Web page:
NHL Week in Review (January 12-18)

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2019 was always going to be a strange year for the NHL as it began a countdown to the opt-out period for the Collective Bargaining Agreement.

The CBA signed in 2013 was a 10-year deal that was going to keep labour peace for a long time but it was never going to last forever.

Due to the constant evolution of the league that long deal was given an opt-out for both sides in case the deal they signed wasn’t working any longer.

The CBA is always a debate between the league and the players and that usually has something to do with the share of the money.

As the league continues to grow there is more to go around and the league wants to put that to their owners while the NHLPA wants it to go to the players.

Dividing those assets up is one of the toughest things to do because they come in all shapes and forms and usually, both sides have to give some to get some.

The growth that leagues see in this era causes more and more tension between the two sides and getting a deal is tougher and tougher.

That makes CBS negotiations one of the most unsteady times in any league with a pretty good chance of a work stoppage.

So whenever a big date approaches the old memories of lockouts and strikes come back with the real possibility of it happening again.

That is what is approaching now as the NHLPA will take this year to decide whether or not they want to opt-out of the deal on September 1 and the NHL has the same option on September 19.

The NHL or NHLPA could decide that they don’t like how things are divided and tear up the CBA causing another negotiation.

If that were to happen it would be pretty easy to see that one side is not happy and they would be willing to sacrifice a season to get what they wanted.

The decisions made in the next few months will go a long way to determining what happens in September.

One of those decisions was made this week and although it isn’t the biggest part of the CBA it is one of the easiest to understand and therefore one that fans can get behind.

The NHL made the decision this week that the 2020 World Cup of Hockey would not be taking place.

It has been one of the major CBA struggles over the years, or at least the most public, as the NHL refuses to allow their players to play in the Olympics.

The Olympic Games have been a hot button topic with players wanting to play for their national teams in an important tournament and owners not wanting to see their players playing for other teams without getting anything in return.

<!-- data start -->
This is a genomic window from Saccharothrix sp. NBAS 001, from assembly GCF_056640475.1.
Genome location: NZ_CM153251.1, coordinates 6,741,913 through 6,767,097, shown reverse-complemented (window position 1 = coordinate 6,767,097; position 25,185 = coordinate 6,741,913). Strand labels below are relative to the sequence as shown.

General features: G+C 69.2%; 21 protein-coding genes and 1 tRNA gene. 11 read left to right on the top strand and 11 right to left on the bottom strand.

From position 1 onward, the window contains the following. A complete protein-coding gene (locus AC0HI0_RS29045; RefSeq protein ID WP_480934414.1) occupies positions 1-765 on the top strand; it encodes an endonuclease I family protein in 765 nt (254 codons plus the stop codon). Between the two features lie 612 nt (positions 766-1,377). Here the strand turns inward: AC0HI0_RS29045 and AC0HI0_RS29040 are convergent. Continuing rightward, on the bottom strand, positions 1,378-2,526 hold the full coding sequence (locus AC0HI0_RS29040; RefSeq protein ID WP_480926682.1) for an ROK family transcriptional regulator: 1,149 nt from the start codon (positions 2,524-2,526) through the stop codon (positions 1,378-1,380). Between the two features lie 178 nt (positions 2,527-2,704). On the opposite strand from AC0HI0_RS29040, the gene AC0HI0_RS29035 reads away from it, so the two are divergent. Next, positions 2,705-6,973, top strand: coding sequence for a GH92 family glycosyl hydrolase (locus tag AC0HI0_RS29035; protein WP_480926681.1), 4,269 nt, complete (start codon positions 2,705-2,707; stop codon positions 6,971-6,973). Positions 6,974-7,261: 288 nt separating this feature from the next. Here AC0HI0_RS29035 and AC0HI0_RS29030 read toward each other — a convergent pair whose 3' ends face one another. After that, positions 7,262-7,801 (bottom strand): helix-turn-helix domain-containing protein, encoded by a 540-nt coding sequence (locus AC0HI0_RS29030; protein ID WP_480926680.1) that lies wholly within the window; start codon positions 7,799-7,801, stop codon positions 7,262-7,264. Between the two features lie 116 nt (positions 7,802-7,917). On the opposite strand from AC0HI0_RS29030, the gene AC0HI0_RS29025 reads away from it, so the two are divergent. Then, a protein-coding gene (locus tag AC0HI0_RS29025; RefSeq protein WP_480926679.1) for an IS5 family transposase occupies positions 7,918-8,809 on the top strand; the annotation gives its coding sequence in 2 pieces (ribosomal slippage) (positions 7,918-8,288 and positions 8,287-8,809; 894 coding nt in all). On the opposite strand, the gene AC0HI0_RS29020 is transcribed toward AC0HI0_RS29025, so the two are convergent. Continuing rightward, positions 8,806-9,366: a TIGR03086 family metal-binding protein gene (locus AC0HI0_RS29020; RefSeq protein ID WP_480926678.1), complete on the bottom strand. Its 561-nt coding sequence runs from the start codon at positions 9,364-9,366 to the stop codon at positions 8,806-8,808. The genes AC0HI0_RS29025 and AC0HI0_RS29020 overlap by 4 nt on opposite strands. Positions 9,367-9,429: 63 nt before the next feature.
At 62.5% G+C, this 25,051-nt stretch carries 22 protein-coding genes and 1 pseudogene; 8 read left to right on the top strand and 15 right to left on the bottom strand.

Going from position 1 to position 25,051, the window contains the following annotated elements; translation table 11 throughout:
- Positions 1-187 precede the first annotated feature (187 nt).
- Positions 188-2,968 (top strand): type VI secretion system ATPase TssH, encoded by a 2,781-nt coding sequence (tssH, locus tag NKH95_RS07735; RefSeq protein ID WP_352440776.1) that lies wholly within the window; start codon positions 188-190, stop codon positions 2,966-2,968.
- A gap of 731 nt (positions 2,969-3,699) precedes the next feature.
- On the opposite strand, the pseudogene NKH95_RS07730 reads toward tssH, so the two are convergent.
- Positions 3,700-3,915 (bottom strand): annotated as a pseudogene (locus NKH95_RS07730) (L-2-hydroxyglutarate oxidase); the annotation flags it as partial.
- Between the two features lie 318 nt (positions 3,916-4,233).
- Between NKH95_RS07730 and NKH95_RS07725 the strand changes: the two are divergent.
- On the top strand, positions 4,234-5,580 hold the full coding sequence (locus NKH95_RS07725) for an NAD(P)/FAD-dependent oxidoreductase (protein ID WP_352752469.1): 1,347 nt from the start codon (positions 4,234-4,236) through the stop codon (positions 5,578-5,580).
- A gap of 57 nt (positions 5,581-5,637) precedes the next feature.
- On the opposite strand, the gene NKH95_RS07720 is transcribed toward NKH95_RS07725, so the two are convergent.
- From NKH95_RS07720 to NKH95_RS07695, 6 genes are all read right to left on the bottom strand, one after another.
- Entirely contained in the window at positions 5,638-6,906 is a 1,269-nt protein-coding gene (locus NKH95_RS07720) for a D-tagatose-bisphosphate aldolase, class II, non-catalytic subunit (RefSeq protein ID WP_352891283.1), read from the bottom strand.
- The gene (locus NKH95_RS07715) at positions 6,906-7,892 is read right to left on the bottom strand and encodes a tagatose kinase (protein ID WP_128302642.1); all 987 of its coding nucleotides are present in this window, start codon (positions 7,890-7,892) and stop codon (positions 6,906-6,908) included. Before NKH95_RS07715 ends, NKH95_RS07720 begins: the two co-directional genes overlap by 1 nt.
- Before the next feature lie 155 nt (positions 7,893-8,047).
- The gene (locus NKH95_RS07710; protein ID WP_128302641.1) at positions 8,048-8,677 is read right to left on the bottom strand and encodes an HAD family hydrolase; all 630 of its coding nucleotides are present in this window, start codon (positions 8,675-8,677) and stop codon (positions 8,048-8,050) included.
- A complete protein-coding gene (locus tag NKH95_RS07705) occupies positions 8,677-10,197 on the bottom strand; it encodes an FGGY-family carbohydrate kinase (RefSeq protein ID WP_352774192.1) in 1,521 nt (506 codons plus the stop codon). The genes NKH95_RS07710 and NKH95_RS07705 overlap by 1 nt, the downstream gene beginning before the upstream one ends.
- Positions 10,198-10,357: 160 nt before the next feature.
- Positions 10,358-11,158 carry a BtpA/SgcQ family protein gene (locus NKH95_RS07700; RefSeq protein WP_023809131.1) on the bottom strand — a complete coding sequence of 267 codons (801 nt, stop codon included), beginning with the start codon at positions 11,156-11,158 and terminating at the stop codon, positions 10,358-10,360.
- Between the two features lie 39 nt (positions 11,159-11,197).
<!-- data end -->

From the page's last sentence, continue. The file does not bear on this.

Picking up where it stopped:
That has left the players wanting to find a way to get back to the Olympics and owners refusing to allow them to attend.

2014 would be the last tournament that NHL players would play in as the 2018 games in South Korea marked the time that the league took a stand.

That stand was really taken in 2016 when the league launched their own national tournament to provide players with a chance to play an international tournament while also giving the league itself more exposure.hockey-sidebar

The NHL decided to bring back the World Cup of Hockey in what was essentially a replacement for the Olympic Games.

It was a decent compromise as nothing will ever reach the level of the Olympics but it did provide an international best-on-best tournament.

This week the next World Cup was cancelled as the tournament planned for 2020 was no longer going to take place.

The cancellation came after both the NHL and NHLPA struggled to come up with an agreement about the tournament.

There was a deadline set to come up with a deal before the All-star break but with no progress, the tournament was cancelled.

Both sides have committed to coming up with an international calendar and that could leave a lot of things open.

They will likely debate for a while and this will likely become a part of the new CBA, whenever those negotiations happen.

That calendar could include another World Cup or the Olympic Games but both sides will need to sit down to figure it all out.

What this cancellation really shows though is the fact that both sides are still struggling to find common ground.

If they can’t figure out details on an international tournament meant to bring the best players together without sacrificing any league games then what is the hope for the CBA.

Clearly, neither side is willing to budge and if they get close to those opt-out days small negotiations like this could have big implications for the 2019-20 season.



Iginla to the Rafters

He was never the biggest player or the one with the most skill but he brought an attitude that made him a fan favourite wherever he went. It all started in Calgary though as Jarome Iginla was drafted by the Flames 11th overall in the 1995 draft. He spent years coming through the ranks and eventually becoming the team captain for the Flames. He was a flame through and through but near the end of his career, he looked to other places to see if he could find a Stanley Cup. Unfortunately, that accomplishment never came but the fans remember him in Calgary. That is why the Flames announced that near the end of the year they will retire his #12, and there will be no argument from anyone that he is deserving of that honour.

Johansen Out

The NHL announced that Ryan Johansen would receive a two-game suspension for his high stick against Mark Scheifele this week. The high stick was a bad one as Johansen essentially two-handed Scheifele in the neck. Still, Johansen is not a repeat offender and it didn’t seem malicious so the NHL made their decision.

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